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Old 01-02-2002, 11:16 PM   #14
janet
Dojo: City Aikido
Location: Northern California
Join Date: Jun 2000
Posts: 18
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[quote]Originally posted by bcole23
[b]I think the main point to remember here is about flexibility. Muscles can be made flexible in a relatively short amount of time. Whereas tendons take a very long time to gain flexibility.

Hi. I've been working on an aikido and knee injury research project (a preliminary report should be available within a month....) and also doing lots of research on knee injuries in general. FWIW, I'm a public health nurse with a background in acute rehab and am off training myself rilght now recovering from acl graft....
I wanted to address the above first of all.
Muscles are meant to be flexible. Tendons and ligaments are meant to NOT be flexible; they are the bindings, so to speak. We rely on them for structural support/integrity and it "should" be the muscles that give and tear a little bit if anything "has to."
Having said that.... normal aikido training puts stress on the knees, most often in standing technique, due to the lateral torquing involved in these maneuvers. If the foot is planted, or if you get static, or if the upper and lower bodies "disconnect", or if the knee turns too far in or the stance is too in or too out, and you add in a big hip turn, its a potential torquing injury (meniscus and/or acl).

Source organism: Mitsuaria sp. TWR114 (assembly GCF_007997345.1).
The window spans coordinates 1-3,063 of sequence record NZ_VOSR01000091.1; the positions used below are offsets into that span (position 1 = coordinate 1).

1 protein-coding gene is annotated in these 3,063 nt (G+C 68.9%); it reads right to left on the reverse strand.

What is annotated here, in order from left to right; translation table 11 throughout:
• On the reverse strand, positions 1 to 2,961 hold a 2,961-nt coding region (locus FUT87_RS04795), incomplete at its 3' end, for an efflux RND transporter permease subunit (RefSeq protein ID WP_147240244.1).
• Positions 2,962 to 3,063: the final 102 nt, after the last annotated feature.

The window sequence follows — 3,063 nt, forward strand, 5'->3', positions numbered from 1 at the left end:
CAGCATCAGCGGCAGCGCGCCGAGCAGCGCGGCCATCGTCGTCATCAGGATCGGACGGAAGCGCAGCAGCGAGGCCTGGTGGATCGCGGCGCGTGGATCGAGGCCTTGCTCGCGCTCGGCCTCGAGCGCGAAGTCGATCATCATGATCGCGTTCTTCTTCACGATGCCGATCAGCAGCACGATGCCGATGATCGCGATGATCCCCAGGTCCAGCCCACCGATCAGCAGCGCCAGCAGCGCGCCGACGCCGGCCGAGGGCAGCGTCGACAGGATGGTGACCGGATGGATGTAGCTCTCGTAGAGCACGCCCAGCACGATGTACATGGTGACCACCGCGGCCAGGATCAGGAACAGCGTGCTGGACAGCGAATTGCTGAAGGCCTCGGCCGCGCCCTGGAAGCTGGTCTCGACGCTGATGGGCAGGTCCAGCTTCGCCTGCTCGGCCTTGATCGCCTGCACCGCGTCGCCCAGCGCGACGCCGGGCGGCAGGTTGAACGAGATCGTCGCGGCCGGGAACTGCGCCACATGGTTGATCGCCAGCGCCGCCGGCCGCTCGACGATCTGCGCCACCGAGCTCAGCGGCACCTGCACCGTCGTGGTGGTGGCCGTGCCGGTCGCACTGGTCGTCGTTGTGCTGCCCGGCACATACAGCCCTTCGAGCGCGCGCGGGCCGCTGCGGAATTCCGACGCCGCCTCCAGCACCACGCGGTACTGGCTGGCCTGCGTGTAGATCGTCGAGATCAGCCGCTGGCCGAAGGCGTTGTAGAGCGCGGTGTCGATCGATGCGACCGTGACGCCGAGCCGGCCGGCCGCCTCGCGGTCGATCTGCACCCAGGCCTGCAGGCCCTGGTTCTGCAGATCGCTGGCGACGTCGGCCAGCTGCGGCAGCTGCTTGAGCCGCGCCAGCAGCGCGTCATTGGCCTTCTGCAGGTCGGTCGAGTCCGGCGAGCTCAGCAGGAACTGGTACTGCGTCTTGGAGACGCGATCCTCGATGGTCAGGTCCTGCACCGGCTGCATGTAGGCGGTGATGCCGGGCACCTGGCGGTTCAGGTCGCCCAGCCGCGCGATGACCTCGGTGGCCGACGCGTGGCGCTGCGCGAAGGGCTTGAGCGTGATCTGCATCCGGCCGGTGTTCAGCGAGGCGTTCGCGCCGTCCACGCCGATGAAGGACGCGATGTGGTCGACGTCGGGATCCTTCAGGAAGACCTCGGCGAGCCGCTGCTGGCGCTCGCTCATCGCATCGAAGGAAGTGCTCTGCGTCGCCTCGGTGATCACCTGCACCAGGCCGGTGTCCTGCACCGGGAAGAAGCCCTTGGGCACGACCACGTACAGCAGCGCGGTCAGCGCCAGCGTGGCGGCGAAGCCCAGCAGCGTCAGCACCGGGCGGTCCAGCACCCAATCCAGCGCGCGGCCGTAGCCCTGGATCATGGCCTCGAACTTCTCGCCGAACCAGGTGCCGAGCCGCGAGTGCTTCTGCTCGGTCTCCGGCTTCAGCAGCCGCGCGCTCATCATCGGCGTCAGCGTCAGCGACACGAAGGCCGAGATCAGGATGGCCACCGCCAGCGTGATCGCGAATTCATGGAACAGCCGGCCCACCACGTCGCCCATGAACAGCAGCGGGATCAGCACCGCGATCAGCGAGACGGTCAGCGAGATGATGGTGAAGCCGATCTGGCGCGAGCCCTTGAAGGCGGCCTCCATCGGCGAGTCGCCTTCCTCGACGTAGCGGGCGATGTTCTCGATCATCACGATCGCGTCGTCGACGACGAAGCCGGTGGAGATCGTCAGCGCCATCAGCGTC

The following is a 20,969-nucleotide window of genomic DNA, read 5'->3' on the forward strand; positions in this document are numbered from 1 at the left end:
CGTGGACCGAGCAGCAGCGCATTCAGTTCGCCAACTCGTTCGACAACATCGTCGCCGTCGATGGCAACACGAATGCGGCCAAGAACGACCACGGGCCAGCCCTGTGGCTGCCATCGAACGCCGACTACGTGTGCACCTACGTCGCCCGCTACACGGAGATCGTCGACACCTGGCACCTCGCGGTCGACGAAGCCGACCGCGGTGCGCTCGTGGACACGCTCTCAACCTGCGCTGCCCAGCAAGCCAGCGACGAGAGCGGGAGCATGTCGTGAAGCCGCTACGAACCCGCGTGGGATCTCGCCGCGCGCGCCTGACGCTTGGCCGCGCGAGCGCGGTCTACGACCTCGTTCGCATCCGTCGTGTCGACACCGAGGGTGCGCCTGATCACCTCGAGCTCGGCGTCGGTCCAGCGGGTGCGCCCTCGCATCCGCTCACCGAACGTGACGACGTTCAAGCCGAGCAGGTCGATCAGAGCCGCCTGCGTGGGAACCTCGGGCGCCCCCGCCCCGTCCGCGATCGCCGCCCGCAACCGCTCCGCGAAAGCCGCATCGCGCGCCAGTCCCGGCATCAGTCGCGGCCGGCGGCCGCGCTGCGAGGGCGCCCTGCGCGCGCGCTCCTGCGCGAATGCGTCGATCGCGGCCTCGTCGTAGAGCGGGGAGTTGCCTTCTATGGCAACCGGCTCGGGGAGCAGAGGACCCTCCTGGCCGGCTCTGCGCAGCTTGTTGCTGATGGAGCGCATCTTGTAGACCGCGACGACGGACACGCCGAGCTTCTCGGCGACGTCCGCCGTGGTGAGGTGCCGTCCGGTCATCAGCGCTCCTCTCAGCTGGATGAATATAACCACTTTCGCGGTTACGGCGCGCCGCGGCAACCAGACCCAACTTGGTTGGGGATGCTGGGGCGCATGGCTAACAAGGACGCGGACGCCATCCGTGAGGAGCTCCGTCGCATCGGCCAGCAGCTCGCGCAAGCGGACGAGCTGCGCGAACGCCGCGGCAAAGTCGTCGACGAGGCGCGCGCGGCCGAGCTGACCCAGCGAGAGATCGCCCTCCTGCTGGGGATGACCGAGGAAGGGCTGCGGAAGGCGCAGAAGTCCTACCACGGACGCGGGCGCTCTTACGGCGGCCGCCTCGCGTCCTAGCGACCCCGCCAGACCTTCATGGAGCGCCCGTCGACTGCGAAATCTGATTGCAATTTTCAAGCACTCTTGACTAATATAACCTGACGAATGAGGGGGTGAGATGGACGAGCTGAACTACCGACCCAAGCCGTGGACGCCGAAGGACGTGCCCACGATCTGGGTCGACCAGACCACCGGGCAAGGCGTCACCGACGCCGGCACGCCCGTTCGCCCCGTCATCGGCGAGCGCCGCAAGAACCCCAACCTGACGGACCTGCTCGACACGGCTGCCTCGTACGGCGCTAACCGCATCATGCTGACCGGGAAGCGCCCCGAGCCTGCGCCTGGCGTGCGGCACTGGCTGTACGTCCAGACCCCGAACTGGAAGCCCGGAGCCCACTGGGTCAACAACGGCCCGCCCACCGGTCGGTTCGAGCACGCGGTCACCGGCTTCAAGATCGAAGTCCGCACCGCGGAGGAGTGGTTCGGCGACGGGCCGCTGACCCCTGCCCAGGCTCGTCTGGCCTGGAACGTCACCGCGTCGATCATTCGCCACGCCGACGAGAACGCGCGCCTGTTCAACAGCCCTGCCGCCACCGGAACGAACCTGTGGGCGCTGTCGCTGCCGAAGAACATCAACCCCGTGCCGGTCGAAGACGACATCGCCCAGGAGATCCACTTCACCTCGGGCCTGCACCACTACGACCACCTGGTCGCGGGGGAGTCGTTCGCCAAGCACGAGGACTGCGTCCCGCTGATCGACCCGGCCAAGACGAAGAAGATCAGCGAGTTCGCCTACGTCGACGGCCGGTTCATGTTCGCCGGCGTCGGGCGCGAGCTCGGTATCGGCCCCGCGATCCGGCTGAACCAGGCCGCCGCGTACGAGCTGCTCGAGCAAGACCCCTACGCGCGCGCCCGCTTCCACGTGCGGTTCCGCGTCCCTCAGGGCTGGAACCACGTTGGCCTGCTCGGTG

Either of those puts you at very high risk for osteoarthritis, aka degenerative joint disease, aka "wear and tear." That is what concerns me: I suspect, though don't know of any research, that suwariwaza may pose a problem related to osteoarthritis. I honestly don't know. My current research is focussing on acute inuries, not chronic ones. But I'm going to start chatting more with orthopedists, athletic trainers, etc about suwariwaza and will certainly share whatever I learn.

cheers.

janet
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